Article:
The Husband’s Throne aka Kujeran Mai gida
By Fareeda Munir
The first time I heard of “kujeran maigida” was about a decade ago, when my cousin told me to get off a chair that belonged to her husband. I was confused and thought it was rude, because he was not sitting on it. In fact, he was not even in the house. I felt insulted as a guest. Because I thought it was a weird personal thing, I didn’t bother to ask about it. Recently, I realized it was a cultural thing. I do not know if it is the same for every ethnic group in Nigeria, but I noticed in the North it is a big deal to have a couch or arm chair strictly reserved for the head of the household- dubbed “kujeran maigida”. (That is, seat of the homeowner). So now, I just find it amusing.
Personally, I don’t think even emirs should sit on thrones. It defeats the purpose of humility in Islam. So yes, I initially thought it was silly that kujeran maigida was a thing. Especially if one goes to the extent to ask a guest to get off the seat. But when I asked more women about it, those with firm conviction on the issue were adamant about securing their husband’s seat.
“It makes them feel important and special”, “He is the head of the household and should have his comfort zone”, “It shows you have respect for him, and others should also respect him”, “It is an honorable gesture.”or it is an ego stroking move that works well. By securing his seat, a wife has dignified her beloved. A friend told me when visitors sit on her husband’s sofa, she feels irritated. She doesn’t ask them to get off, but she gets annoyed (and probably glares at them).
At a newly married cousin’s house, I heard her giving instructions that no one should sit on her husband’s couch. Not a chair. Not a one seater. A three seater! And yes people, it is usually a three seater that belongs to the maigida. I heard my cousin asking her husband’s nieces, “Don’t you have respect for your uncle? How can you sit where he sits?” I guess it is for a good cause, to make the husband a king in his miniature kingdom. It does make the man feel important and respected, and that will make any relationship flourish. (Honestly, I really do think it’s cute. You should see how passionate the wives talk about it!)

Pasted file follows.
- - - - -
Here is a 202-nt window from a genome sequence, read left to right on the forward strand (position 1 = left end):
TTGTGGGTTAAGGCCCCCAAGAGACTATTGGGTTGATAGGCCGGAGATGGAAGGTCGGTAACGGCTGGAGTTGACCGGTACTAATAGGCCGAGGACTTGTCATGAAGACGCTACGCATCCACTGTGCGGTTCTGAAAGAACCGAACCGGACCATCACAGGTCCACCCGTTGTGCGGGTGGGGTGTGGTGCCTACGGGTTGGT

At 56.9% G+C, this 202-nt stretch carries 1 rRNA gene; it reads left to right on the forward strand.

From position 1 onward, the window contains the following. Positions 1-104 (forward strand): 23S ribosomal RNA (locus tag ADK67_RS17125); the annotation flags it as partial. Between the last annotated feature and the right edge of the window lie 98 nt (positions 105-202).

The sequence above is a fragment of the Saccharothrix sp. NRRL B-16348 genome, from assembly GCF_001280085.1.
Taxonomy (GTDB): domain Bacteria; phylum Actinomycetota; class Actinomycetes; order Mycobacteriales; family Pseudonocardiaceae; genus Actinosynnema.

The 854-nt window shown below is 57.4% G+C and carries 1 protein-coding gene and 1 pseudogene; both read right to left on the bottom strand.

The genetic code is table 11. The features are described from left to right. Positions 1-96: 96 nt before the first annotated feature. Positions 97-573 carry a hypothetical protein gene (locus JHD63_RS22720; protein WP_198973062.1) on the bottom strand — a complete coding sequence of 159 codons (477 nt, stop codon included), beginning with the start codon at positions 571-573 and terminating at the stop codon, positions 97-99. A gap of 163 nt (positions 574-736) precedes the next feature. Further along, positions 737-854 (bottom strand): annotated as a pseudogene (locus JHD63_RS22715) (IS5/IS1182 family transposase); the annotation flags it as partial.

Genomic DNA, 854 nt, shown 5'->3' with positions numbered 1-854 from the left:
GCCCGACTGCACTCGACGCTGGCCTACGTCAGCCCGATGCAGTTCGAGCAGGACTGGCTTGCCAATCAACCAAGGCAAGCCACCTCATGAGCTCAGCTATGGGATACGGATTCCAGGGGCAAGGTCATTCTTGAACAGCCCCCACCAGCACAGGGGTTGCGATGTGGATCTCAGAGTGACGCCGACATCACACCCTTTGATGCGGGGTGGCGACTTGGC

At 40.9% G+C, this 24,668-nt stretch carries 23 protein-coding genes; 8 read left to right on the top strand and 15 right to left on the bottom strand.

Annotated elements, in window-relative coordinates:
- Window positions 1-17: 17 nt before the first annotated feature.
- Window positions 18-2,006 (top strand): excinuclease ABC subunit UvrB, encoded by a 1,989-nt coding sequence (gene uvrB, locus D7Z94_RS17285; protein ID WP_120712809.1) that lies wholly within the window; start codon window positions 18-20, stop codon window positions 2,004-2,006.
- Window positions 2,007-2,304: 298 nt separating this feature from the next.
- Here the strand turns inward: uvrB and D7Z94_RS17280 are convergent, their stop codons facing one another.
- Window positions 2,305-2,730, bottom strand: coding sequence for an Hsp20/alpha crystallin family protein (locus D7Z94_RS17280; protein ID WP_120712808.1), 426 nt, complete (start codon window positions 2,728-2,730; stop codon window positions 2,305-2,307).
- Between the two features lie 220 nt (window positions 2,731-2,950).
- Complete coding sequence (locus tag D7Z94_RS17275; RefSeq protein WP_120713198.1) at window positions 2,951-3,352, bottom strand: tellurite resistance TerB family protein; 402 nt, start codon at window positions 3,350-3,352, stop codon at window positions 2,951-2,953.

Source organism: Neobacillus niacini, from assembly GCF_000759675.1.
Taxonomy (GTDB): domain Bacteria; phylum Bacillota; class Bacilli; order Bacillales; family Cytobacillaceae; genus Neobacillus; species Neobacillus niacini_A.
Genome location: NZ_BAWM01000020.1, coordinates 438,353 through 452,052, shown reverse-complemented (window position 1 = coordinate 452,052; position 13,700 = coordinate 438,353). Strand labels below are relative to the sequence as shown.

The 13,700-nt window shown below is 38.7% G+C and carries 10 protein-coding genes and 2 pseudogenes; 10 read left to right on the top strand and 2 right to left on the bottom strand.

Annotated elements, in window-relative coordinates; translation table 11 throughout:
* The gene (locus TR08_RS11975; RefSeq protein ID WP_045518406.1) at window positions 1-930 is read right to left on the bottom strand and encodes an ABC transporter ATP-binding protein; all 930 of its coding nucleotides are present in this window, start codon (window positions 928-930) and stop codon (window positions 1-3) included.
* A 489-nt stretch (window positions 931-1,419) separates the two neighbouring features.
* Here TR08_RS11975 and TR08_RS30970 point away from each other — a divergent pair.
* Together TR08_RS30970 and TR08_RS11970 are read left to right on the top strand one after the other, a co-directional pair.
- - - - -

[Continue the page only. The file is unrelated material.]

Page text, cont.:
When I asked my aunt about it, she laughed mockingly, “There are still people who do that? Old folks back in the days did that.” She believes things are different now and families are less rigid. She agrees with the idea that husbands should have their own special tableware, but having a seat that no one else could sit on is a bit extreme. Of course, it’s different strokes for different folks. Generally, as tradition in some homes, there are families where only the husband/wife/elder sit on seat, while everyone else sits on the floor (carpet or mat). Some do not even sit at the owner’s corner of a car if it doesn’t belong to them. All in the name of respect. Ah yes, where one places their behind is a biggie.
Sitting with my brother-in-law and his wife, I told them how fascinated I was about the special seat saga. Then by bro-in-law told me that most men have their personal seater, and the best way for me to identify the territorial space was to look at where the remotes were placed. I instinctively looked down at the coffee table in front of me and there they were, about four remotes. I chuckled and asked him if I should get up, but he laughed it off (humble man) and said he wasn’t particular about it. (Probably why my sis-in-law didn’t ask me to get up too)
Ever since, I’ve made it a habit to seek out remotes on tables to locate the man’s throne. Usually it is the seat with the best television view, so I tend to go for awkward viewing seats. Always go for the single seater, because husband’s tend to hog the three-seater. To be on the safe side, when the seat is unidentifiable, and to save myself from humiliation, I just go ahead and sit on the carpet. Can’t go wrong with that one in Arewa.